7. Christ is manifested in a spiritual and efficacious way and manner in the day of conversion. “ God who comanda ed the light to thine out of darkness, shines into the heart, to give the light of the knowledge of the glory of God, in the face of Jesus Christ.” “ It pleased God (says Paul) to reveal (or to manifeft) his Son in me." This is called by the prophee, Is. xxv. 7. a “ renting of the vail, and a destroying of the face of the covering ;” because, in the conversion of a finner, the first faving work of the Spirit is to destroy ignorance and unbelief, and to testify of the glory, fulness, suitableness, and excellency of the Lord Jesus to the soul, whereby it is determined to cast off the devil's livery, and to put on Christ for righteousness, and to say to him as a king, “ O Lord, other Lords berides thee have had dominion over me, but by thee only will I make mention of thy name." I might teil you also of the renewed manifestations of Christ to the soul, pofterior unto these at first converfion : for Christ having begun to give the light of the knowledge of his glory unto the foul,“ his goings forth are prepared as the morning;" he is ay refreshing the foul with the other blink of his reconciled countenance, whereby he weakens the interest of Satan in the soul, and changes it gradually “ into the same image, from glory to glory, as by the Spirit of the Lord.”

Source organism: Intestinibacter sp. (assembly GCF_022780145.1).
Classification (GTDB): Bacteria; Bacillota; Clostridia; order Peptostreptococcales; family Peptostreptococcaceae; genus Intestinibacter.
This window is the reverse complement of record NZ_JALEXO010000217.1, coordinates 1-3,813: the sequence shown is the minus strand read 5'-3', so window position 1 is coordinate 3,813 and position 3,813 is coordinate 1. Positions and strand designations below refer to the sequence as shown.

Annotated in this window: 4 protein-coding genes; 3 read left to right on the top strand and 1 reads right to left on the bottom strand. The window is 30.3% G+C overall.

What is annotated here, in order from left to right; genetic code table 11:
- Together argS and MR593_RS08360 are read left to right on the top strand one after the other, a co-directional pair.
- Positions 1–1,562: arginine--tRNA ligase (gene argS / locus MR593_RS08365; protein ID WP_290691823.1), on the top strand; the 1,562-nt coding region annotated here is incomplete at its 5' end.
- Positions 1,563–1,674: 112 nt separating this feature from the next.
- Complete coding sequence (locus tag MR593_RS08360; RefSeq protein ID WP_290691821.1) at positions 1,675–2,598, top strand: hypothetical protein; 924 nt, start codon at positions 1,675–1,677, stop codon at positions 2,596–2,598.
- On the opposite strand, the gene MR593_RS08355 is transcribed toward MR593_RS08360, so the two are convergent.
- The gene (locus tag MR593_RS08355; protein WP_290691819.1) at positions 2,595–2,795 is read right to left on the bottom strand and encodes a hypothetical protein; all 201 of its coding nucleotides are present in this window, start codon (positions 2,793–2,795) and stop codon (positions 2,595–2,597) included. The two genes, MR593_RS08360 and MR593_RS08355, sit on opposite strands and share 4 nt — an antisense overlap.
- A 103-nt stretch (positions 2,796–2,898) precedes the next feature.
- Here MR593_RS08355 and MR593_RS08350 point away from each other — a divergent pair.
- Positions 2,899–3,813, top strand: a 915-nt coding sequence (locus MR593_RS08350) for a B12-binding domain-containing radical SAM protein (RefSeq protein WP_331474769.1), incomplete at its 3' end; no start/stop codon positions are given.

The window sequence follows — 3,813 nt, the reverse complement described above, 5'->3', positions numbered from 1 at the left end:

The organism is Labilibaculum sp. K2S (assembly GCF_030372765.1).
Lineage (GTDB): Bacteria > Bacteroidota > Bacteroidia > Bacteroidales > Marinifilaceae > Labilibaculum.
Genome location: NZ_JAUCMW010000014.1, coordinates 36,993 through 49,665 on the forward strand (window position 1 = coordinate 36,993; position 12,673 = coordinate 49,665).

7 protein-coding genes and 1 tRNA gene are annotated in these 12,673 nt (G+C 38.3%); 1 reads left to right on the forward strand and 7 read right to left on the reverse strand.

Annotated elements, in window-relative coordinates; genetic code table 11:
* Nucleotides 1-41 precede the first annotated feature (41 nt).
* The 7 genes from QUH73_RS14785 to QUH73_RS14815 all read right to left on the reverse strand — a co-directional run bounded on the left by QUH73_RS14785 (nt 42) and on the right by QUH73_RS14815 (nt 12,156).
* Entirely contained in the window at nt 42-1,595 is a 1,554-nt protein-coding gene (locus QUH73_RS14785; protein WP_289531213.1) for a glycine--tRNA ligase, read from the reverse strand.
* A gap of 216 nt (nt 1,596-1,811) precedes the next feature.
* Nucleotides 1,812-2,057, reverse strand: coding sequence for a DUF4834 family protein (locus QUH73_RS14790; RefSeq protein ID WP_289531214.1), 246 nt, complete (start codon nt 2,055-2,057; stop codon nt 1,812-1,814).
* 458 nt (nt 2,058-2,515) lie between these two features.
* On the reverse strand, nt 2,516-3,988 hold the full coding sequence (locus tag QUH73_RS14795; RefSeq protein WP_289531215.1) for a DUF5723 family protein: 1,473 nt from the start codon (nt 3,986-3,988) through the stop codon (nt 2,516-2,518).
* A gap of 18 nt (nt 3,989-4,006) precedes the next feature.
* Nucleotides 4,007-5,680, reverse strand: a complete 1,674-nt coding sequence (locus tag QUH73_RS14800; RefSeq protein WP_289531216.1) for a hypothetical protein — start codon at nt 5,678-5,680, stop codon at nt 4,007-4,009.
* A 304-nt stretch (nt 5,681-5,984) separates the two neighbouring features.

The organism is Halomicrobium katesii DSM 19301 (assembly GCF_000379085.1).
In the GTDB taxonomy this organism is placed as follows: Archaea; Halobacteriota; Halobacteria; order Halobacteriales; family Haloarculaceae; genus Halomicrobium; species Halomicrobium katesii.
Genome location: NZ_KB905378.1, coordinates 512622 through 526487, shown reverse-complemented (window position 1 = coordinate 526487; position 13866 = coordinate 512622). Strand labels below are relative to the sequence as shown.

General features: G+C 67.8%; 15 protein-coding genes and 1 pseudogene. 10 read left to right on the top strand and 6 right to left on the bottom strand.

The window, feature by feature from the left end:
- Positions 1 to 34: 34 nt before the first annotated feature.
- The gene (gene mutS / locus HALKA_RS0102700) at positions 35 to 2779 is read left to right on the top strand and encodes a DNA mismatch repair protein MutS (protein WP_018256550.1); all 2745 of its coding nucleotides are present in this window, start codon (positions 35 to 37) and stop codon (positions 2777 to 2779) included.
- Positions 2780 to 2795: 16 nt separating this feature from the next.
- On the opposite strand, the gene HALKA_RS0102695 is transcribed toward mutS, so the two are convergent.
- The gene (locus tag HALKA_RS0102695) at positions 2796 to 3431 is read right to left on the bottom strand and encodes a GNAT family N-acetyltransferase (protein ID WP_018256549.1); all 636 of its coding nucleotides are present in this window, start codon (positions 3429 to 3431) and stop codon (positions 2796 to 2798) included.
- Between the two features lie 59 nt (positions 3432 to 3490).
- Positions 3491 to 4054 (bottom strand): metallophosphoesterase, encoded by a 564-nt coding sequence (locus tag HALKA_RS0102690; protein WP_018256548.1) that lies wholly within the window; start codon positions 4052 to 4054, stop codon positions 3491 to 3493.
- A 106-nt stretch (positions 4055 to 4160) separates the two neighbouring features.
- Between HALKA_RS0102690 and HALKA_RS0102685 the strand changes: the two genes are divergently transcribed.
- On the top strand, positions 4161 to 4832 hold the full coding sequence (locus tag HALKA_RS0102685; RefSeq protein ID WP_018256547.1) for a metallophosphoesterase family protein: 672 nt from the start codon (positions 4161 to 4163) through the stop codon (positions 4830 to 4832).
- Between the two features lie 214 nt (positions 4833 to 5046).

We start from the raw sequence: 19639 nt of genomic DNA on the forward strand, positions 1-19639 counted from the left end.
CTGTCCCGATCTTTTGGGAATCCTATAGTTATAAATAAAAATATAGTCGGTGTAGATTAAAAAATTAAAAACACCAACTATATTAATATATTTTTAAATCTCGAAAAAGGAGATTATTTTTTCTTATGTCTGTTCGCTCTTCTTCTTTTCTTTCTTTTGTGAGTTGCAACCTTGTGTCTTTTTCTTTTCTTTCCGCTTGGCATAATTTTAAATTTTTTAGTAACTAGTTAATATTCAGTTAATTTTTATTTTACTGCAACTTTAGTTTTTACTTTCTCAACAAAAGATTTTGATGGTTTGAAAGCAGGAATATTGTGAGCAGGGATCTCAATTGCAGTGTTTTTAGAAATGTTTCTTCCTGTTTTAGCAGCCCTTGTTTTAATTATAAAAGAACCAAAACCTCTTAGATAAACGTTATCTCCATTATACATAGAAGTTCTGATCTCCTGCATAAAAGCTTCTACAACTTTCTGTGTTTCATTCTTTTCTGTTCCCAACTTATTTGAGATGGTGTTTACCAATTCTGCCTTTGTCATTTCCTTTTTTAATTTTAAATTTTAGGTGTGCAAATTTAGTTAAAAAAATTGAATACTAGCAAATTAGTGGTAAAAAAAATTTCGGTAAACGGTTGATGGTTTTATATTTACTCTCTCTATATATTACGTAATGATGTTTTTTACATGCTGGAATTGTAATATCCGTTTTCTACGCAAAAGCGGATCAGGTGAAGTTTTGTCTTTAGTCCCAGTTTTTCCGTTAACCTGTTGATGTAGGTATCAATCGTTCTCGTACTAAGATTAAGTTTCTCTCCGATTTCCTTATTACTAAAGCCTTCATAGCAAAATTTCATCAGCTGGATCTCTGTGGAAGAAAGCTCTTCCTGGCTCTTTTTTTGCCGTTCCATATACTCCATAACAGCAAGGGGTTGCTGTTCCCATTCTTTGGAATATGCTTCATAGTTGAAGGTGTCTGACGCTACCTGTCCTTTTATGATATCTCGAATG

8. There is the public and solemn manifestation of the Son of God at the latt day, spoken of, Rev. i. 7. “ Behold he co
meth with clouds, and every eye shall Tee him, and they also which pierced him: and all kindreds of the earth shall wail because of him.”